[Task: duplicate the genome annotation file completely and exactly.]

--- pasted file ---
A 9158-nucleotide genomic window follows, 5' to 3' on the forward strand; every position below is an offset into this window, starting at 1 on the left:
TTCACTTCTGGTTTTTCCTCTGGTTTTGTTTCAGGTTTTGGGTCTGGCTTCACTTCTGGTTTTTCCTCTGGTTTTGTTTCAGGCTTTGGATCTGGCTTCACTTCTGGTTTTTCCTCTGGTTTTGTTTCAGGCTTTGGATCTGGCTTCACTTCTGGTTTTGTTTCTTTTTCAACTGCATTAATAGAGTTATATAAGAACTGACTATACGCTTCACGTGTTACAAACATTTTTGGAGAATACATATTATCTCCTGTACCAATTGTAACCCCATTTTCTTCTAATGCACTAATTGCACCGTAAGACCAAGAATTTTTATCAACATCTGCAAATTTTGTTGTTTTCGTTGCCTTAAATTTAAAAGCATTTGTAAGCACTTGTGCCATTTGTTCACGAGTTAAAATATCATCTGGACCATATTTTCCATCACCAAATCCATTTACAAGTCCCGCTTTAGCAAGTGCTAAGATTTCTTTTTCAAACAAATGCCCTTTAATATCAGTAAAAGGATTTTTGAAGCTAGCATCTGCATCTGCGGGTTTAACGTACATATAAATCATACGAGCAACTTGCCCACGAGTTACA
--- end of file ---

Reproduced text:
A 9158-nucleotide genomic window follows, 5' to 3' on the forward strand; every position below is an offset into this window, starting at 1 on the left:
TTCACTTCTGGTTTTTCCTCTGGTTTTGTTTCAGGTTTTGGGTCTGGCTTCACTTCTGGTTTTTCCTCTGGTTTTGTTTCAGGCTTTGGATCTGGCTTCACTTCTGGTTTTTCCTCTGGTTTTGTTTCAGGCTTTGGATCTGGCTTCACTTCTGGTTTTGTTTCTTTTTCAACTGCATTAATAGAGTTATATAAGAACTGACTATACGCTTCACGTGTTACAAACATTTTTGGAGAATACATATTATCTCCTGTACCAATTGTAACCCCATTTTCTTCTAATGCACTAATTGCACCGTAAGACCAAGAATTTTTATCAACATCTGCAAATTTTGTTGTTTTCGTTGCCTTAAATTTAAAAGCATTTGTAAGCACTTGTGCCATTTGTTCACGAGTTAAAATATCATCTGGACCATATTTTCCATCACCAAATCCATTTACAAGTCCCGCTTTAGCAAGTGCTAAGATTTCTTTTTCAAACAAATGCCCTTTAATATCAGTAAAAGGATTTTTGAAGCTAGCATCTGCATCTGCGGGTTTAACGTACATATAAATCATACGAGCAACTTGCCCACGAGTTACA